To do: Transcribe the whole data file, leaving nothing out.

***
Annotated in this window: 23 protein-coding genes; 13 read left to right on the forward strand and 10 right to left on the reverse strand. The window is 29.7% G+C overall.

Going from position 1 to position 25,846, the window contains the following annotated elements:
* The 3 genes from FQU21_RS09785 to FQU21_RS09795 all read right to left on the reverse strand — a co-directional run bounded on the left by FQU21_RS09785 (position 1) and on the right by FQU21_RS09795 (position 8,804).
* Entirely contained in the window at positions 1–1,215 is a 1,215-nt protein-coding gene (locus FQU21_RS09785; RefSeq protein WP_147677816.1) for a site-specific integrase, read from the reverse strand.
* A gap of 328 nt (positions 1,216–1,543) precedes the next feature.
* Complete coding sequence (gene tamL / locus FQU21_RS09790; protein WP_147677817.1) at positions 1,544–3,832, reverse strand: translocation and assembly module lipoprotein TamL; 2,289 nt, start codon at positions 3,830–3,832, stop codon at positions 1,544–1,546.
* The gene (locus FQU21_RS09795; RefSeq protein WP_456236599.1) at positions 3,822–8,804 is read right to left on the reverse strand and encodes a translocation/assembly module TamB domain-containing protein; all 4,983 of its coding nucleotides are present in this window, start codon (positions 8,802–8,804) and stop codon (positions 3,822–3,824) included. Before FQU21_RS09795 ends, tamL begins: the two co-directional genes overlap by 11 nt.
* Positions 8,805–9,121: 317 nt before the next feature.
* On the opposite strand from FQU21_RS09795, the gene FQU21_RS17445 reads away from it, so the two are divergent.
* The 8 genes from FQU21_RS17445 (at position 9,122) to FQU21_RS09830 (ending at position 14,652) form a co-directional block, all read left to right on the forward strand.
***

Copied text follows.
Annotated in this window: 23 protein-coding genes; 13 read left to right on the forward strand and 10 right to left on the reverse strand. The window is 29.7% G+C overall.

Going from position 1 to position 25,846, the window contains the following annotated elements:
* The 3 genes from FQU21_RS09785 to FQU21_RS09795 all read right to left on the reverse strand — a co-directional run bounded on the left by FQU21_RS09785 (position 1) and on the right by FQU21_RS09795 (position 8,804).
* Entirely contained in the window at positions 1–1,215 is a 1,215-nt protein-coding gene (locus FQU21_RS09785; RefSeq protein WP_147677816.1) for a site-specific integrase, read from the reverse strand.
* A gap of 328 nt (positions 1,216–1,543) precedes the next feature.
* Complete coding sequence (gene tamL / locus FQU21_RS09790; protein WP_147677817.1) at positions 1,544–3,832, reverse strand: translocation and assembly module lipoprotein TamL; 2,289 nt, start codon at positions 3,830–3,832, stop codon at positions 1,544–1,546.
* The gene (locus FQU21_RS09795; RefSeq protein WP_456236599.1) at positions 3,822–8,804 is read right to left on the reverse strand and encodes a translocation/assembly module TamB domain-containing protein; all 4,983 of its coding nucleotides are present in this window, start codon (positions 8,802–8,804) and stop codon (positions 3,822–3,824) included. Before FQU21_RS09795 ends, tamL begins: the two co-directional genes overlap by 11 nt.
* Positions 8,805–9,121: 317 nt before the next feature.
* On the opposite strand from FQU21_RS09795, the gene FQU21_RS17445 reads away from it, so the two are divergent.
* The 8 genes from FQU21_RS17445 (at position 9,122) to FQU21_RS09830 (ending at position 14,652) form a co-directional block, all read left to right on the forward strand.